6 March 2019

London Studies One.


MUSEUM OF THE ORDER OF ST JOHN


On a lovely but unseasonably sunny and warm day in February a group from London Studies One visited the Museum of the Order of St John.
After the obligatory coffee stop we took the short walk from Farringdon Station through fairly nondescript buildings until we turned a corner and there in front of us was the magnificent Gatehouse dating from the sixteenth century. After admiring this edifice we moved into the main building of St John's Gate where we were greeted by our guide. He explained the history of the different strands of the organisation whilst we went through the various rooms including the Grand Chamber where the crests of past masters were displayed.

We moved through rooms associated with many famous people before we entered the Malta Room. Here we heard how the Knights of St John had originally served as hospitallers for pilgrims in the Holy land in the eleventh century but had evolved into a fighting force and used to hold back the advance of the armies of the Ottoman empire on behalf of the Christian faith. They had been driven out of the Holy Land in the 1291 and then, progressively from Cyprus and Rhodes before ending up in Malta where they had held out in a siege lasting four months in 1565 - stemming the tide. They remained there until Napoleon invaded the island in 1798 whilst en route to Egypt.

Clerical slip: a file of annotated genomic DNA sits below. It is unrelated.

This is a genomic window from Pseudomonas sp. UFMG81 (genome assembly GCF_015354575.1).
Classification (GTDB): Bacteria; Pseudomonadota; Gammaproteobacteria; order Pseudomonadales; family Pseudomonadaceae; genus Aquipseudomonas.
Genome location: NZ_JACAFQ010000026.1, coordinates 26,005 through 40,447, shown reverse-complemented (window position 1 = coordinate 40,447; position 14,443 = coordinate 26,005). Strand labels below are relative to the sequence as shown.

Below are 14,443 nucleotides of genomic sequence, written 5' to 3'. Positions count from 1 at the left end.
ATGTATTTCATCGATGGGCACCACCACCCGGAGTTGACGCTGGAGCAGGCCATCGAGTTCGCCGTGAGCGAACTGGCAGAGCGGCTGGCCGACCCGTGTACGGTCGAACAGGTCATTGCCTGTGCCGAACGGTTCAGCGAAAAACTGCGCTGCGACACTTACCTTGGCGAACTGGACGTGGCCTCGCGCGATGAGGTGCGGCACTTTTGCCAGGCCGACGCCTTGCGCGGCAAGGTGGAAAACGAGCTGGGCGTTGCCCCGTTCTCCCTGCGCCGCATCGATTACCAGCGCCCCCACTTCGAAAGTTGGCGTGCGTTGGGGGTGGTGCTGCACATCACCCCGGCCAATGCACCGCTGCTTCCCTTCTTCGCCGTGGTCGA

Meanwhile back in the UK the English Order had been formed in the 1140s in the Priory in Clerkenwell but had been dissolved briefly by Henry VIII and then permanently by Elizabeth I. For centuries afterwards the building went through various ownerships and usages including being the office where 30 of Shakespeare's plays were licensed as well as a pub where Charles Dickens was one of the clientele. Eventually the order was reformed in 1831 and in 1888 was granted a Royal Charter as a charitable organisation dedicated to first aid and care in the community. This included forming the now familiar St John Ambulance Brigade whilst it also established an eye hospital in Jerusalem. At about the same time ownership of the building was regained.

We then proceeded to the nearby Priory church which had been rebuilt after destruction in WW2 although the twelfth century crypt remained. That concluded an excellent and informative tour. We stopped for a brief view of the treasures in the museum before heading for a nice meal and then the train home. A most enjoyable day.